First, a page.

Just over a decade ago, Hurricane Ike made landfall on Galveston Island on Sept. 13, 2008, bringing with it a storm surge of seven to 12 feet. The surge destroyed the Seafarers Center and the historic St. Mary’s Cathedral Basilica, both located just blocks from the island’s popular Strand Historic District. At least four feet of water covered Bolivar Peninsula, records show.

    The center offers a crucial ministry to those working at sea for months at a time by providing a quiet, comfortable space to relax, contact family back home and rest while in the Port of Galveston.

    Even though Ike destroyed much of Parsons’ headquarters at the Seafarers Center, including more than 20,000 letters from decades of ministry with seafarers and their families to Ike’s surge, Parsons continued her ministry unfazed in the days after Ike. With no place to run her ministry anywhere on the Island after Ike’s battering storm surge, Parsons worked out of her car.

    She often advocates for seafarers who experience discrimination based on creed, nationality or health status while at sea, working with local U.S. Coast Guard and authorities to facilitate assistance.

    Unlike during Ike, when Parsons lost just her ministry’s home, Harvey’s unending rains slashed her own home and, again, her ministry. But this time, the center only saw 10 inches of water, making for a quicker three-month recovery and repair. But her home and her work were wrought with reminders of either storms’ damage; she had no escape from the floodwaters’ reckoning.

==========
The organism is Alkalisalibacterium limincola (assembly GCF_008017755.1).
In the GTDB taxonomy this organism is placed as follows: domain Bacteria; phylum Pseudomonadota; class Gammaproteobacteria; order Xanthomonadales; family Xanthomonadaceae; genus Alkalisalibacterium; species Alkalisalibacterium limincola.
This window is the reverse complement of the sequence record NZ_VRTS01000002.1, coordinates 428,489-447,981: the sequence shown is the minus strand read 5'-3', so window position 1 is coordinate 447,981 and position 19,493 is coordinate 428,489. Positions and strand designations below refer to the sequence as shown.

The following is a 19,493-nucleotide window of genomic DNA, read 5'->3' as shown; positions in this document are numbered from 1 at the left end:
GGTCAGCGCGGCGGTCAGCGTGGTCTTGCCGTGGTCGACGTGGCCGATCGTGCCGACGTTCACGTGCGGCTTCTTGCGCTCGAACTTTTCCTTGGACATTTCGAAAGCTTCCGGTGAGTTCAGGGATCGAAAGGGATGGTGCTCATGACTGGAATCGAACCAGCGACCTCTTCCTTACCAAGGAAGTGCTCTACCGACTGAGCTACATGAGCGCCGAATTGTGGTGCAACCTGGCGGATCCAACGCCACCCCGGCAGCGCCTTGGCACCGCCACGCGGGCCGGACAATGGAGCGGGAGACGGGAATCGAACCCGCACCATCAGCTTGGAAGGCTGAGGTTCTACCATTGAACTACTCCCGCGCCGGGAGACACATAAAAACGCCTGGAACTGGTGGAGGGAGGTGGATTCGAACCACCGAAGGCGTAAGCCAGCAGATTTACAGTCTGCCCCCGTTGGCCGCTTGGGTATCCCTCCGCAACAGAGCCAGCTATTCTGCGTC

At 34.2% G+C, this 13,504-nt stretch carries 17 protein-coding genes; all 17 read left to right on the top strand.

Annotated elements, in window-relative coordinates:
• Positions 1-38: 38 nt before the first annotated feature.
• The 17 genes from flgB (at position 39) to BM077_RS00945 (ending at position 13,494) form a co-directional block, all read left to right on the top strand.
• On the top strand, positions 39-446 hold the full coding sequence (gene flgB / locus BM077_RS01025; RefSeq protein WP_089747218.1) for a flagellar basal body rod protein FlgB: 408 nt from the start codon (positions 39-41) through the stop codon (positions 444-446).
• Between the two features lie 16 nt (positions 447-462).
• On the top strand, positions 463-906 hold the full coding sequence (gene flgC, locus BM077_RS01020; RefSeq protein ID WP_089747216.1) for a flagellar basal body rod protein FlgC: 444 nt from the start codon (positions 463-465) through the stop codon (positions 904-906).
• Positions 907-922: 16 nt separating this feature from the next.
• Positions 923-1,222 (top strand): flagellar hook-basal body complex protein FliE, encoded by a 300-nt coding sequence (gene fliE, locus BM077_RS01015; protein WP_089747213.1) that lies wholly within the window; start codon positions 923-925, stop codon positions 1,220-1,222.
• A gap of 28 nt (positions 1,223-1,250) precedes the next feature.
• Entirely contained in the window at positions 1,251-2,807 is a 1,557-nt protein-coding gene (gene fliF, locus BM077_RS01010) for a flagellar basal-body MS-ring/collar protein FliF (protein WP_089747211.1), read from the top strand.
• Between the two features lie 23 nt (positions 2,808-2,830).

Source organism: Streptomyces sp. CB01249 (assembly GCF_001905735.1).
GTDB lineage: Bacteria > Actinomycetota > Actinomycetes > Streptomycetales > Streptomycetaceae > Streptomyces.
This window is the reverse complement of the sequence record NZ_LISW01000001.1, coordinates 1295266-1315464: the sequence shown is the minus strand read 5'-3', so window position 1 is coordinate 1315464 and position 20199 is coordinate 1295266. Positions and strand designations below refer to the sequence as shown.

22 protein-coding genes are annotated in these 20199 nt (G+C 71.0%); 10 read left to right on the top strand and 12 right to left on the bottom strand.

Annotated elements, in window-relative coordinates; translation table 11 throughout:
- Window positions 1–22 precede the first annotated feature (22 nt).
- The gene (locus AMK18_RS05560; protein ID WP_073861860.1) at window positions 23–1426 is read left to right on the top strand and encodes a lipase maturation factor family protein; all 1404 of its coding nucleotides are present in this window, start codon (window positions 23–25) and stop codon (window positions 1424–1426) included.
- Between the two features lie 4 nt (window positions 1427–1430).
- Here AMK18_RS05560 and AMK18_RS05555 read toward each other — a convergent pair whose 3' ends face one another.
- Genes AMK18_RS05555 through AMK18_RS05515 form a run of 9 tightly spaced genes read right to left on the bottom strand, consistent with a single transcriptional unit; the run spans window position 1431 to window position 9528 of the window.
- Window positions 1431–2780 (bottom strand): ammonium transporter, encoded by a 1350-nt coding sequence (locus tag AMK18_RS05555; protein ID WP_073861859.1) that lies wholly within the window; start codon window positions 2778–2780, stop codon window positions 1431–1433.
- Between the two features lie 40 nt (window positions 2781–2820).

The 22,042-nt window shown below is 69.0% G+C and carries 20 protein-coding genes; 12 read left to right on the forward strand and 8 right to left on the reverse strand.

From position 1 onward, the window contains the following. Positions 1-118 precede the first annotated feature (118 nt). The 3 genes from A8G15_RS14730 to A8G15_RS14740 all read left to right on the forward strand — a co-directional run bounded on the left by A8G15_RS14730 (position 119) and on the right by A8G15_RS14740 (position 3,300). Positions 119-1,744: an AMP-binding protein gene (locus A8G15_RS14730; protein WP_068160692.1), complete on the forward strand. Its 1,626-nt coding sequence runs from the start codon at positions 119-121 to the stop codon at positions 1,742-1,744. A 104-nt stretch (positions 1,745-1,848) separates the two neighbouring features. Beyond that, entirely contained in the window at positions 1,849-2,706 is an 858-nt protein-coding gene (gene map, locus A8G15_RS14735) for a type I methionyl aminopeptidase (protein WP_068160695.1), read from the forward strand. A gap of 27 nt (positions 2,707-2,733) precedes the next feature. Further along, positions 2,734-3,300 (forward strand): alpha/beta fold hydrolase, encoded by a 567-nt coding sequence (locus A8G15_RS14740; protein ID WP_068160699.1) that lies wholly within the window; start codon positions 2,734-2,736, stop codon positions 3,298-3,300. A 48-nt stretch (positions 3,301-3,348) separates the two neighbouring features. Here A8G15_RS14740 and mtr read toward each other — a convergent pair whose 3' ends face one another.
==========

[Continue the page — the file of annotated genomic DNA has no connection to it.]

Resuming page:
Because of Harvey’s sheer mind-boggling magnitude, Parsons’ home took 17 months to rebuild. Harvey flooded at least 185,000 structures and homes like Parsons’ in six of the 10 counties in the Archdiocese, including devastating four Catholic churches, two Catholic schools, and severely damaging dozens of other parochial and religious communities.
    Parsons said God carried her and her family throughout the back-breaking mucking process.

    “He was holding my knees up when I wanted to just collapse on the floor and just cry and cry and cry,” she said, two years after Harvey’s landfall anniversary on Aug. 25.

    “He sent strength, courage and grace through people who came and help,” she said. “Just always knowing that no matter how bad it gets, God is always there to help you throughout.”

    During the renovation, a dozen Coast Guard members showed up to help her rip out and clean up her house. Those who flooded themselves were turning out to help others who also flooded, she said; a story that played out across the Archdiocese from Dickinson to Conroe.

    Things are different after the storm, Parsons said. Those who flooded during Ike and Harvey said it’s the subtle realization that they’ve lost something they didn’t realize was taken during the storm.

    “You’ll never see it again,” she said. “A certain book, a photo album, or a letter from someone who’s no longer with you; I know they’re just things, but they’re a part of your life.”

    “Those little things, sometimes it’s really hard when it’s just that little moment of recollection that, ‘Oh yeah, it’s gone,’” she said.

    While preparing for the Seafarers Center’s Sept.14 gala fundraiser, Parsons recalled a memory from Ike.